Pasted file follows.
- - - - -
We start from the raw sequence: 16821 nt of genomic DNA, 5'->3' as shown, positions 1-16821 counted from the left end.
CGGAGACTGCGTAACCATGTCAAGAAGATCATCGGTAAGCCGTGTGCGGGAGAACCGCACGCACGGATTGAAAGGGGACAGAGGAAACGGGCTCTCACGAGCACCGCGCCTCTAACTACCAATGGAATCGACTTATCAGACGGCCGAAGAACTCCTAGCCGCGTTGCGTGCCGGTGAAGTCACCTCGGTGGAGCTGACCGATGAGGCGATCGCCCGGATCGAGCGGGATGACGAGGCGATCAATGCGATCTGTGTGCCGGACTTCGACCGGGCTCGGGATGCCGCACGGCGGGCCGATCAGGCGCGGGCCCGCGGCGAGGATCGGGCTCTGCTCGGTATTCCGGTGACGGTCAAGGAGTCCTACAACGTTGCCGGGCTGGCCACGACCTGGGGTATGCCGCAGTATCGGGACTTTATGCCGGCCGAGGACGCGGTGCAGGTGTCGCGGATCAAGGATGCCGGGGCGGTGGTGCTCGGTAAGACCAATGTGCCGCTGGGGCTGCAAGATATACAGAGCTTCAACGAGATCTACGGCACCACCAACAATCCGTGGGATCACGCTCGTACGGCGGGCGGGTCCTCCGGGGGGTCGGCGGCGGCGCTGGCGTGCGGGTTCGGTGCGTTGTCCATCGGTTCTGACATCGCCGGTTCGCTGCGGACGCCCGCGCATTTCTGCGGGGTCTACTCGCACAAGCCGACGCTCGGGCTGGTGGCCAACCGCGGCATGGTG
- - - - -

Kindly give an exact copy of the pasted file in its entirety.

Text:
We start from the raw sequence: 16821 nt of genomic DNA, 5'->3' as shown, positions 1-16821 counted from the left end.
CGGAGACTGCGTAACCATGTCAAGAAGATCATCGGTAAGCCGTGTGCGGGAGAACCGCACGCACGGATTGAAAGGGGACAGAGGAAACGGGCTCTCACGAGCACCGCGCCTCTAACTACCAATGGAATCGACTTATCAGACGGCCGAAGAACTCCTAGCCGCGTTGCGTGCCGGTGAAGTCACCTCGGTGGAGCTGACCGATGAGGCGATCGCCCGGATCGAGCGGGATGACGAGGCGATCAATGCGATCTGTGTGCCGGACTTCGACCGGGCTCGGGATGCCGCACGGCGGGCCGATCAGGCGCGGGCCCGCGGCGAGGATCGGGCTCTGCTCGGTATTCCGGTGACGGTCAAGGAGTCCTACAACGTTGCCGGGCTGGCCACGACCTGGGGTATGCCGCAGTATCGGGACTTTATGCCGGCCGAGGACGCGGTGCAGGTGTCGCGGATCAAGGATGCCGGGGCGGTGGTGCTCGGTAAGACCAATGTGCCGCTGGGGCTGCAAGATATACAGAGCTTCAACGAGATCTACGGCACCACCAACAATCCGTGGGATCACGCTCGTACGGCGGGCGGGTCCTCCGGGGGGTCGGCGGCGGCGCTGGCGTGCGGGTTCGGTGCGTTGTCCATCGGTTCTGACATCGCCGGTTCGCTGCGGACGCCCGCGCATTTCTGCGGGGTCTACTCGCACAAGCCGACGCTCGGGCTGGTGGCCAACCGCGGCATGGTG